Obama’s recess appointments are unconstitutional
By Edwin Meese III and Todd Gaziano,
Edwin Meese, who served as U.S. attorney general under President Ronald Reagan, is chairman of the Center for Legal & Judicial Studies at the Heritage Foundation. Todd Gaziano worked in the Justice Department Office of Legal Counsel under three previous presidents and is director of Heritage’s Center for Legal & Judicial Studies.
President Obama’s attempt to unilaterally appoint three people to seats on the National Labor Relations Board and Richard Cordray to head the new Consumer Financial Protection Bureau (after the Senate blocked action on his nomination) is more than an unconstitutional attempt to circumvent the Senate’s advise-and-consent role. It is a breathtaking violation of the separation of powers and the duty of comity that the executive owes to Congress.
Yes, some prior recess appointments have been politically unpopular, and a few have even raised legal questions. But never before has a president purported to make a “recess” appointment when the Senate is demonstrably not in recess. That is a constitutional abuse of a high order.
As a former U.S. attorney general and a former Office of Legal Counsel lawyer who provided advice to presidents on recess appointment issues, we have defended and will continue to defend the lawful use of the recess appointment power. Although originally conceived by the Framers for a time when communicating with and summoning senators back to the Capitol might take weeks, it is still valid in a modern age — but only as long as the Senate is in recess. Not only was the Senate not in recess when these purported appointments were made, it constitutionally could not have been.
Article I, Section 5, of the Constitution states that neither house of Congress may adjourn for more than three days without the consent of the other house. The House of Representatives did not consent to a Senate recess of more than three days at the end of last year, and so the Senate, consistent with the requirements of the Constitution, must have some sort of session every few days.
The president and anyone else may object that the Senate is conducting “pro forma” sessions, but that does not render them constitutionally meaningless, as some have argued. In fact, the Senate did pass a bill during a supposedly “pro forma” session on Dec. 23, a matter the White House took notice of since the president signed the bill into law. The president cannot pick and choose when he deems a Senate session to be “real.”
It does not matter one whit that most members of Congress are out of town and allow business to be conducted by their agents under unanimous consent procedures, because ending a session of Congress requires the passage of a formal resolution, which never occurred and could not have occurred without the consent of the House.
President Obama is not the first to abuse the recess appointment power. Theodore Roosevelt did as well, but for almost 90 years the executive branch has generally agreed that a recess as recognized by the Senate of at least nine to 10 days is necessary before the president can fill any vacancies with a recess appointment.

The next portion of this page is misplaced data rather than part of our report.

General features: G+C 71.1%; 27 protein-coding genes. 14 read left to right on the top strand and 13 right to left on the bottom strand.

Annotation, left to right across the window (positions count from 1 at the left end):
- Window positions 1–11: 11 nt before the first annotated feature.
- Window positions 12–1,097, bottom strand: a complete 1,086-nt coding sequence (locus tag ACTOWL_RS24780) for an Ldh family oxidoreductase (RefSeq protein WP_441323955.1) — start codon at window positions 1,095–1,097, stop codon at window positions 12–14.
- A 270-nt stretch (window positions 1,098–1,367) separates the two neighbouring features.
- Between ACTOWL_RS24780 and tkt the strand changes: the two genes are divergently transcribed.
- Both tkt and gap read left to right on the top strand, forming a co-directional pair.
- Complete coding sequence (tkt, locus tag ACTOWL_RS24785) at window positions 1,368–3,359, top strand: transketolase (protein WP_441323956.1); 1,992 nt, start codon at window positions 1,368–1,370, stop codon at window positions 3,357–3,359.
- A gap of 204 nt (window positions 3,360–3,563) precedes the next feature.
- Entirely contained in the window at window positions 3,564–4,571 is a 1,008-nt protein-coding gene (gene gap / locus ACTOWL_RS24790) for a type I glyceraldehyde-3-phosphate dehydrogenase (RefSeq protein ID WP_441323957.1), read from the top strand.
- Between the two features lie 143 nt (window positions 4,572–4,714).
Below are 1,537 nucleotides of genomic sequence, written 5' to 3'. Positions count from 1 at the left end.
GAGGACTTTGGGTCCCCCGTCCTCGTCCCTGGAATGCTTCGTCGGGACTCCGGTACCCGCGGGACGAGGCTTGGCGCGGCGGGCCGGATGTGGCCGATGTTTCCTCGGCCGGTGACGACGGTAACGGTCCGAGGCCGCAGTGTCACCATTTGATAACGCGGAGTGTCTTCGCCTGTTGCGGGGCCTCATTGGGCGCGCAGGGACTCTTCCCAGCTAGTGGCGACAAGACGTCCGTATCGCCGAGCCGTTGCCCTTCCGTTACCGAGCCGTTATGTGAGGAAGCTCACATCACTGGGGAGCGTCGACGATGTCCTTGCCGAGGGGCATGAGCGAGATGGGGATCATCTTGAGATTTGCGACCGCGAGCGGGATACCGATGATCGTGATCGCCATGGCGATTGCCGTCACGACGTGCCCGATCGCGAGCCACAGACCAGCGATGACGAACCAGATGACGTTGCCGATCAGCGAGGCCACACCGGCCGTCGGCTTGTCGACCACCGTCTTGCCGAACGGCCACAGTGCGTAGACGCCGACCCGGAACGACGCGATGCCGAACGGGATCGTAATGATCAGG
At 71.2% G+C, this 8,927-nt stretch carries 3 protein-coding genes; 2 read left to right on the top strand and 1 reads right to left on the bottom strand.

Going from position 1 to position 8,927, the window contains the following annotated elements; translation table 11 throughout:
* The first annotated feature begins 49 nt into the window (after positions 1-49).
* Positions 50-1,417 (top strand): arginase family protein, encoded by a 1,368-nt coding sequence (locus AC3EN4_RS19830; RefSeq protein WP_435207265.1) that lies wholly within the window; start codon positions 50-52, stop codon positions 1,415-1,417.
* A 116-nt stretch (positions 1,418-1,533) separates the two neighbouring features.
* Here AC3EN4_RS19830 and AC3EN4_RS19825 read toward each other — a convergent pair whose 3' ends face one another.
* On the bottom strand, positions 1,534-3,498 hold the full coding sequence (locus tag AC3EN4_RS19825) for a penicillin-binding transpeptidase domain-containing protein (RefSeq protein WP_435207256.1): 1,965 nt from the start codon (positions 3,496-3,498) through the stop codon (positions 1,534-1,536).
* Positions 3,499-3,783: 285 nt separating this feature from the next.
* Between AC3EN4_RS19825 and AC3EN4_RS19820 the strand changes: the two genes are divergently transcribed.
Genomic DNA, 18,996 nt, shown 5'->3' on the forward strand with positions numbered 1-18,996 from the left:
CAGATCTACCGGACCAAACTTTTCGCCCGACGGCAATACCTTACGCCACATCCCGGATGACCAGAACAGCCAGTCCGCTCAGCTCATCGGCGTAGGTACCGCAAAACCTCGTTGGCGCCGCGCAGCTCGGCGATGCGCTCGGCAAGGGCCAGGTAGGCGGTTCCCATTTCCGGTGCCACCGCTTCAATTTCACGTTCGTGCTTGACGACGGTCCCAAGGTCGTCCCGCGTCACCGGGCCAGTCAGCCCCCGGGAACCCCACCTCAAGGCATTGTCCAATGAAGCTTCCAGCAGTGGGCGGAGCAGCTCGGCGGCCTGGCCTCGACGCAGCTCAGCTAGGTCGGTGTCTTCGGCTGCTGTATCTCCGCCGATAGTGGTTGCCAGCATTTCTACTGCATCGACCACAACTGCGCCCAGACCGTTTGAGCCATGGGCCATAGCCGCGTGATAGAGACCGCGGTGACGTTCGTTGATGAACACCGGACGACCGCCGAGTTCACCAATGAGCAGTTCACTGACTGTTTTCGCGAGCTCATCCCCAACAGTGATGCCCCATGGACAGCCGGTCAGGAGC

When Senate Majority Leader Harry Reid (D-Nev.) kept the chamber in pro forma sessions at the end of the George W. Bush administration, he declared that was sufficient to prevent Bush’s use of the recess appointment power. Reid was right, whether or not his tactics were justified.
President Obama’s flagrant violation of the Constitution not only will damage relations with Congress for years to come but will ultimately weaken the office of the presidency. There eventually may be litigation over the illegal appointments, but it will be a failure of government if the political branches do not resolve this injustice before a court rules. The White House has refused to admit or deny whether it received advice from the Justice Department (or overruled its advice), which is telling enough, but its campaign-style announcements about the propriety of its actions are not legally credible.
Congressional leaders of both parties must vigorously (though thoughtfully) defend their prerogatives. Senators could filibuster all presidential nominations, as Sen. Robert C. Byrd did in 1985 over a lesser recess appointment issue, until Obama rescinds these wrongful appointments. The House or Senate could condition all “must-pass” legislation for the remainder of 2012 on an agreement to rescind these appointments. The House also could require the attorney general to produce legal justification and testify at oversight hearings.
If Congress does not resist, the injury is not just to its branch but ultimately to the people. James Madison made clear that the separation of powers was not to protect government officials’ power for their sake but as a vital check on behalf of individual liberty. To prevent future tyrannical usurpations of power, Congress must act to redress this serious threat to our liberty.